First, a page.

December 14, 2011 | CUNY Graduate School of Journalism
By Jane Teeling
Class of 2012
David Remnick, editor of The New Yorker, told members of the CUNY Graduate School of Journalism’s Class of 2011 that their most important responsibility as journalists is to exert pressure on power. “If you are not involved with that along the way,” he said, “something is deeply wrong at the core.”
Remnick said reporters today must constantly assess their moral purpose. “Ask yourself,” he urged the 82 graduates during graduation ceremonies Dec. 14 at The TimesCenter in midtown Manhattan, “What kind of journalist do I want to be? What purpose do I serve? Whom do I serve? What should I do, and what should I not do? What are my limits? What are my moral and material goals in what I am about to do now?”
Remnick compared American journalism with its counterpart in Russia, a country he has covered extensively throughout his career, including in his 1994 Pulitzer Prize-winning book “Lenin’s Tomb: The Last Days of the Soviet Empire.” Despite widespread corruption and government oppression, he said, some Russian journalists remain determined to tell the truth.
Journalists everywhere need to measure their success differently than other people, Remnick said. Even though the American press is relatively unhindered, he added, its journalists must constantly question the moral purpose and integrity of their work.
Alva French, chosen by her classmates to speak on behalf of the Class of 2011, promised that a new generation of journalists will speak truth to power. “Many of us come from underrepresented groups, a status hardly reflected in the mainstream news decision-making world,” she said. “We are the voices of many and a force to reckoned with.”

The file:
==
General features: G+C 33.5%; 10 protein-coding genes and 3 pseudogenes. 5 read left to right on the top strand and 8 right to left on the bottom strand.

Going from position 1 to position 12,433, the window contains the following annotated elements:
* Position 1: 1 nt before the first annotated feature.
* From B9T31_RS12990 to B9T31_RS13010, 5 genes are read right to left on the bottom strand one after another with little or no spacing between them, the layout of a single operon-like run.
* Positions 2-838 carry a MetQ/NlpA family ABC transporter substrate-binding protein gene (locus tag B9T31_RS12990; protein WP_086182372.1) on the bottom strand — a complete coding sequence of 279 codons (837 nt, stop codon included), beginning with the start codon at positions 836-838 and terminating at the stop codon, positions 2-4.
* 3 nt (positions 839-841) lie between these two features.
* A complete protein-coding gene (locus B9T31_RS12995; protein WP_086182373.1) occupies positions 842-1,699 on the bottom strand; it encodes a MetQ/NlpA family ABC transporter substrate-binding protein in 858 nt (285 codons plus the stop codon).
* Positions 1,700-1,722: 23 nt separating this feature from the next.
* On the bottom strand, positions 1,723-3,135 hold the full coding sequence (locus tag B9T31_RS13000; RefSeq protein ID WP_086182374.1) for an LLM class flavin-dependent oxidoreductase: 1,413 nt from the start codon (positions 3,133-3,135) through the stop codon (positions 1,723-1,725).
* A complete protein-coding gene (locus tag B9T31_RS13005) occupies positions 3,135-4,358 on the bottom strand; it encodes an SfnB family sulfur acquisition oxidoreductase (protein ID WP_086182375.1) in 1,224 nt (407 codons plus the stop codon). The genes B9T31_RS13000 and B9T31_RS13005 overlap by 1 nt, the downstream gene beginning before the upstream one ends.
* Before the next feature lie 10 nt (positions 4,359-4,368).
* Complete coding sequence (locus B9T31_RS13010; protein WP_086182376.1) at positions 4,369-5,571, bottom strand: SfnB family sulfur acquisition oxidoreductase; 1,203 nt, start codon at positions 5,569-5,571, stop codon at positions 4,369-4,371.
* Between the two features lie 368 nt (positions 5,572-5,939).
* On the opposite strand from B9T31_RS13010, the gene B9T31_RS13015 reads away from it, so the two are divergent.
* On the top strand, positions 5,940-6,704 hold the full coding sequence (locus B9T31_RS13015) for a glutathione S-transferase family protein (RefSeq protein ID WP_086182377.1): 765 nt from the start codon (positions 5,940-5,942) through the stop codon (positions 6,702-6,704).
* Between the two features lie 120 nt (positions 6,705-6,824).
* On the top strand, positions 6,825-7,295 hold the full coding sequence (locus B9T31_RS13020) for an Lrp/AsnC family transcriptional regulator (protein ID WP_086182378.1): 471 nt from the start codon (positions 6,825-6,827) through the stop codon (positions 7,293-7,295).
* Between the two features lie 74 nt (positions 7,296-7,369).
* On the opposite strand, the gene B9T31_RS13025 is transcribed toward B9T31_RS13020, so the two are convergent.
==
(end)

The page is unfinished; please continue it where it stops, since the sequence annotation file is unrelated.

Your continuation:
Dean Stephen B. Shepard encouraged French and her classmates to continue the tradition of excellence that they have helped to cultivate since the School opened in 2006 as the first publicly-funded graduate journalism program in the Northeast.
The new graduates should seek their individual advantages in journalism, he said, and discover what they are good at and what they love to do. Citing the need to develop new models for journalism, Dean Shepard advised the graduates to pay close mind to the business of media, a duty he said many of their predecessors failed to fulfill.
“It is a mistake for journalists to abdicate responsibility for the strategic direction of the media companies they work for, or to steer clear of product development,” he said. “Now more than ever, we need to be a part of the solution to sustain quality journalism for the generation ahead.”
The J-School’s fifth commencement also included remarks by CUNY Chancellor Matthew Goldstein, “the prime mover in the establishment of the graduate school of journalism at CUNY,” according to Shepard; CUNY Trustee Freida Foster, and Class of 2008 alumna Annie Shreffler. Associate Dean Judith Watson once again served as mistress of ceremonies.